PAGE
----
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Common Pitfalls When Implementing Salesforce for Nonprofits: Custom Object Overkill

This is the second post in a three-part series of the common pitfalls nonprofits make when implementing Salesforce. At Cloud for Good, we often work with clients who have already implemented their Salesforce instances in the past. Typically, they come to us in search of a better way to manage their instance or to correct issues they are currently having with how their original implementation. In working through these projects, I have found three common pitfalls that lead organizations astray and have highlighted my top three in this series. This post focuses on the common pitfall of creating too many custom objects.

The great thing about being a nonprofit is your free access with 10 licenses to all the glorious features of Salesforce Enterprise Edition PLUS the managed Nonprofit Success Package (NPSP). You are given a lot of power right out of the gate to pretty much customize anything and everything you want within your instance. However, just because you have a Ferrari doesn’t mean you have to drive at top speeds everywhere you go. The key to success is moderation and this is especially true when it comes to custom object creation.

Even if an out of the box (OOB) function of Salesforce or NPSP doesn’t fit your business process exactly, you do not necessarily need to create an entirely new object. I once had a client who didn’t like the fact that the Opportunity object had a stage and probability field. As a result, they had created an entirely new Opportunity object to track their donations. They didn’t like two fields and threw out an entire object, losing key functionality as a result.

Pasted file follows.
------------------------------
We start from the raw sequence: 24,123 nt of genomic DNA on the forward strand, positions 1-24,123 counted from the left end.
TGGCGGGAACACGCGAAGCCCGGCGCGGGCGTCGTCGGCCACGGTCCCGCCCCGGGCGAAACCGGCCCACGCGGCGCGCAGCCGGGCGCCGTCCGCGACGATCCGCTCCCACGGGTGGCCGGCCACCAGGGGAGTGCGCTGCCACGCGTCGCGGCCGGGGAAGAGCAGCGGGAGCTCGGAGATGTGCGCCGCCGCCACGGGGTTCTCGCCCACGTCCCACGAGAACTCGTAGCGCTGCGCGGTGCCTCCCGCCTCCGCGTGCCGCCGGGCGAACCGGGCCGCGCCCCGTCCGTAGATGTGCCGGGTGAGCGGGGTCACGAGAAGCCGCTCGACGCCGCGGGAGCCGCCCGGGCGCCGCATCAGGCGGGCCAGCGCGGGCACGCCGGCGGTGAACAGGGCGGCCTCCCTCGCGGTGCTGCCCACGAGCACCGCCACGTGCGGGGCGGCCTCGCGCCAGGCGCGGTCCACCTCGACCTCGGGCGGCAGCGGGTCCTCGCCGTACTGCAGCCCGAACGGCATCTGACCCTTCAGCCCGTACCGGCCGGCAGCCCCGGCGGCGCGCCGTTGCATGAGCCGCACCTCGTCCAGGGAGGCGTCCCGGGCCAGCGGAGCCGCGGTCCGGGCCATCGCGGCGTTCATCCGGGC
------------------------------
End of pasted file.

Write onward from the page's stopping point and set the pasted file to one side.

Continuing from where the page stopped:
Instead of throwing the proverbial baby out with the bath water, consider workarounds such as validation rules, read only fields, page layout changes, or workflow rules to customize existing OOB components. This way you won’t lose out on critical benefits like integrations with 3rd party apps, reporting capabilities, or existing object relationships that really make NPSP a powerful package. Know that when you create a custom object you are starting from scratch – any relationships to other objects have to be defined through a Look-up Relationship or Master-Detail Relationships.

Things to remember:

  • If the name of a standard object doesn’t fit your organizations own process names, consider changing the name of that object or field label. Almost all objects and fields can be renamed in Salesforce. Check out these links from Salesforce to learn more:

Considerations for Renaming Tabs and Field Labels in Salesforce

Rename Object Tab and Field Labels

  • You can customize field and object names. You can also add custom fields, validation rules, workflow rules, and customize page layouts for most objects in Salesforce, even your standard and OOB objects.
  • Consider using tools like Translation Workbench to change the related list labels and field labels of an item created through a managed package like NPSP. If users hate the word “Affiliations” this is a great way to essentially rename that object for the user while keeping its free functionality. Click here to learn more about using Translation Workbench for this purpose.

You may also be interested in these posts:

Six Simple Steps to Improve Your Salesforce User Experience
Common Pitfalls When Implementing Salesforce for Nonprofits: Custom Record Types